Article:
But, despite my misgivings about those subjects, it really did motivate me to start taking care of myself better again.

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Inspirational

I found this audiobook to be inspiring. I found the roadmap laid out here to be pragmatic and practical. Not every approach will be suitable for all but I found this to be particularly helpful in my circumstance. The author has been through some rough times and I found it comforting to know I am not the only one suffering. Whenever my impetus begins to dwindle I put this on to help get my thoughts and motivations clear.

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To Be or not to Be? That is the question.

Fantastic , gripping, no bullshit, no happy pill, no sympathy. just pure truth. Am I ? Am I not? Will I ever know? Who cares .

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A good audiobook

I’ve enjoyed listening to the book and the philosophy embodied . There had been. Few occasions I felt the really irritated by the author assumptions and how to advice despite his disclaimer at the start but overall I enjoyed listening and contemplating the content,especially the do whatever else just don’t drink,the self empowerment and all points made about why AA is not the best or only approach .

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  • Penny Lane
  • 11-05-20

Can’t handle this ignorance

This book goes beyond being just lame and self-congratulatory — this guy doesn’t know what he’s talking about, and that can be harmful. He takes HIS experience quitting alcohol and believes it applies across the board. It does not. It’s particularly alarming that he states point blank that DTs are what happens to “street level” drunks. Are you kidding me with this? Don’t encourage people whose bodies are dependent on alcohol to quit cold turkey without medical consult just because it went okay for YOU. I quit drinking when I was 26, and by that time I had done all the things you characterize as “street level,” AND I wasn’t homeless, I had two advanced degrees, a supportive network of family and friends and I was gainfully employed. I was still dehydrated, drinking around the clock, malnourished, etc. because those characterizations aren’t mutually exclusive and they’re not for for ‘homeless alcoholics’ — they are for ALCOHOLICS. Full stop.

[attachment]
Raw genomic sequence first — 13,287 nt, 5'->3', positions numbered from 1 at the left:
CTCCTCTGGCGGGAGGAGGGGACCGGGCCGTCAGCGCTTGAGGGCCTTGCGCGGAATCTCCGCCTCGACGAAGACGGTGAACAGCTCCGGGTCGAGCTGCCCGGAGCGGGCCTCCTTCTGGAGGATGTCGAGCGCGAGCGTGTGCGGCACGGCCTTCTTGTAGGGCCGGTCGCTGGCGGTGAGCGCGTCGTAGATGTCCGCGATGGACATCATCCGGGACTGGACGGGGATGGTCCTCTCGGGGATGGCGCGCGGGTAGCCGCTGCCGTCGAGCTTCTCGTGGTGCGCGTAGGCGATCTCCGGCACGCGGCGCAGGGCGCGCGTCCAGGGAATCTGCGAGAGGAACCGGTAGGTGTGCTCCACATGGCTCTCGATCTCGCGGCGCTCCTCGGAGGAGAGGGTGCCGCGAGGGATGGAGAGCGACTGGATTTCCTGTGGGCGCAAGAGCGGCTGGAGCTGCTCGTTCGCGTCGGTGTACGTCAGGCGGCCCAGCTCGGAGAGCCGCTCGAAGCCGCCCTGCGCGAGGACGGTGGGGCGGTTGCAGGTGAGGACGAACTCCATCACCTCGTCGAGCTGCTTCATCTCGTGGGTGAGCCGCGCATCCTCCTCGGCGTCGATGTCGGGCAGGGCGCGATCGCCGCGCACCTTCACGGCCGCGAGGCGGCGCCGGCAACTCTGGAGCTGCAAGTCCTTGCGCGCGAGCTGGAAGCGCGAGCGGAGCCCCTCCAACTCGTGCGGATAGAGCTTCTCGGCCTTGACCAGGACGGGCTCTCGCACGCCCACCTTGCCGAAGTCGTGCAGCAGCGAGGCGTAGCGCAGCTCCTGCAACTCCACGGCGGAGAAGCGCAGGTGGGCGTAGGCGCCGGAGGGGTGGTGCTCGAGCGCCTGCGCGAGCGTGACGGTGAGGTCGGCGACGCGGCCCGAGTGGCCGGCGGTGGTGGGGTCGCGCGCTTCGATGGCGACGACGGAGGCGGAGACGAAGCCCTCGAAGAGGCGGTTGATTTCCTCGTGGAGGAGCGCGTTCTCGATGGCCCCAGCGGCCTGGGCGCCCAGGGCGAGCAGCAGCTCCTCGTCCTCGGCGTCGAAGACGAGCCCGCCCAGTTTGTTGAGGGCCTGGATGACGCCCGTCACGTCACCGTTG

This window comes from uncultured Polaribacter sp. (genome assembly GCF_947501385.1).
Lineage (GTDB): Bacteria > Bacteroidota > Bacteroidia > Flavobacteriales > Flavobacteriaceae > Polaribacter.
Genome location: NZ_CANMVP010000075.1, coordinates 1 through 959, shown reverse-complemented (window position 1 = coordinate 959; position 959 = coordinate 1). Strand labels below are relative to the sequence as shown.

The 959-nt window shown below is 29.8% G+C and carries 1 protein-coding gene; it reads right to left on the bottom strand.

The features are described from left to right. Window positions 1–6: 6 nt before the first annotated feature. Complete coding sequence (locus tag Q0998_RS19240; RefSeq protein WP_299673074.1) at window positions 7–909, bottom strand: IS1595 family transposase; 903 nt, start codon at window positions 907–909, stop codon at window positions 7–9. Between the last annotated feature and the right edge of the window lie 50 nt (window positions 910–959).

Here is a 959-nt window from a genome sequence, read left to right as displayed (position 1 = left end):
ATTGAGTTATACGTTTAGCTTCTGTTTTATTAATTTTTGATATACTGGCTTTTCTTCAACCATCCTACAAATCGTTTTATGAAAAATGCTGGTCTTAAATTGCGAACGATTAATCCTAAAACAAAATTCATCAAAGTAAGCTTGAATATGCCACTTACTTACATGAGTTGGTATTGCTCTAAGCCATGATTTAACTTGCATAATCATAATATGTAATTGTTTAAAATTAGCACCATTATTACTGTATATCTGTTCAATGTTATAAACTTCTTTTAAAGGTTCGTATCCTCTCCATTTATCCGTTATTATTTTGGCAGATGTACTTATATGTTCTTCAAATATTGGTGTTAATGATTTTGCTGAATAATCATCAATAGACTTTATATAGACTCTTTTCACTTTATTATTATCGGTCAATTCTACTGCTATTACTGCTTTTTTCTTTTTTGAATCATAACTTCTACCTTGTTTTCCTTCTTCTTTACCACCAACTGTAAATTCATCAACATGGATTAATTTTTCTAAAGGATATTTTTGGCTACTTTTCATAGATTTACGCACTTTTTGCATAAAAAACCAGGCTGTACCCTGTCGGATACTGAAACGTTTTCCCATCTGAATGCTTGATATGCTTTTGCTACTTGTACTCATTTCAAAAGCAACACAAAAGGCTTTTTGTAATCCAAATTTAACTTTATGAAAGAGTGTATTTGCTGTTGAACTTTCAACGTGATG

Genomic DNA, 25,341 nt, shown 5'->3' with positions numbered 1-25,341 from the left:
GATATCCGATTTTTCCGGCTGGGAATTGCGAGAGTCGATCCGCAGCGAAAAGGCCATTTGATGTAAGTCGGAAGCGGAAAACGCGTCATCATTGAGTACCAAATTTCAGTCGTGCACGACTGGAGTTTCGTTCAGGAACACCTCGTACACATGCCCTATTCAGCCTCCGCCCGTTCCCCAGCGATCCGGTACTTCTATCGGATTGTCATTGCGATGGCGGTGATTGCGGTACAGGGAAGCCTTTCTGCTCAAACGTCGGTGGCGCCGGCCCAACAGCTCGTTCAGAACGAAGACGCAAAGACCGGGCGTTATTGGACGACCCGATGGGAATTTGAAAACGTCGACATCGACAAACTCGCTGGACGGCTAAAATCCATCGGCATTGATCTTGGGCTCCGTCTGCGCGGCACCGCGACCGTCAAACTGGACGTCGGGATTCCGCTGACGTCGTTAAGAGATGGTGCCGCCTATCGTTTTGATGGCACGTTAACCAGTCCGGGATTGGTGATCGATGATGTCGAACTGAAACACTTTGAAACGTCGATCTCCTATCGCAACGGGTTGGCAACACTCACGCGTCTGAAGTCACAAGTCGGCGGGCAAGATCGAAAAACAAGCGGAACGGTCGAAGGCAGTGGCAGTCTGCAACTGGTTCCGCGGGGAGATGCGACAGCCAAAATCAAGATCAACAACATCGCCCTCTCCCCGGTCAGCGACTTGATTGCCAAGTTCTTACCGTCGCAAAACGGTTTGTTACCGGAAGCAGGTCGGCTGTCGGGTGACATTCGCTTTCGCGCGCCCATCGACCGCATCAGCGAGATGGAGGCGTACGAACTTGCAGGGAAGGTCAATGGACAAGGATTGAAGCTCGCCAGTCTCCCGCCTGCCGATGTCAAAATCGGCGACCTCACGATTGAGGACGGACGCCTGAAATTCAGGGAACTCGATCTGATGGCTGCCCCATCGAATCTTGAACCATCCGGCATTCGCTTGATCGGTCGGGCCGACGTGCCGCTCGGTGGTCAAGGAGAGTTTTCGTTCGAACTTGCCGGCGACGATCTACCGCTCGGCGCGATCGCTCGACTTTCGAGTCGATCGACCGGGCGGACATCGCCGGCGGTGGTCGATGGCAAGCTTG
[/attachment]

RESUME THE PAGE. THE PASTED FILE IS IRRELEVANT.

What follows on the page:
And please, readers and listeners, believe me: DTs are dangerous. You CAN die, even if you’re not homeless like this guy claims. It’s laughable that he thinks that and really not funny that he says it in a format that will be communicated to a lot of people who may believe him. He says that because he didn’t, and he drank a lot, you probably won’t either. But I drank a lot too and I almost did die from DTs, so which one will it be? His experience, my experience, your neighbor’s experience — none of these are universal. Just be safe, and please recognize that this is just one guy’s opinion — and that opinion is not backed up by anything more substantial than his personal experience. His book would be a lot stronger and less nauseating if he were willing to recognize that other ways of getting sober aren’t more or less valuable than the way he did it. But here, nothing else is good - and his tunnel vision and inability to attribute value to any other programs are what discredit everything he says. People who aren’t smart enough to see outside their beliefs and their experience and see only one way of doing things aren’t smart enough to write books and shouldn’t be allowed to.

I truly can’t even believe this was published and that Amazon is offering it as one of its monthly Audible Originals.

I had to stop after the street level part - but it seems that he goes on to criticize AA. AA does not have to be anyone’s way - but it’s the most widely-successful program in the world for long-term sobriety. It’s not the only way to quit drinking, but it’s a good way. Don’t let this asshole make you think it isn’t.

107 people found this helpful

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  • Mike Sime
  • 04-05-20

One myopic story without foundation

This is an ignorant and arrogant author who doesn’t know what he’s talking about. When he said he knows about AA as much about addiction as Bill W he lost me. If he stays on this path he’l be drunk again. He said he’s been sober for a long time, two years. As a person in long-term recovery free of alcohol and other drugs for 39 years I’ve seen a bunch of guys like him that end up in the ditch., Saying AA doesn’t work and it ends up saving their life. Take it for what it’s worth and actually I wouldn’t even pick any of his stuff, it’s dangerous advice. AA has millions of success stories over 85 years. It works.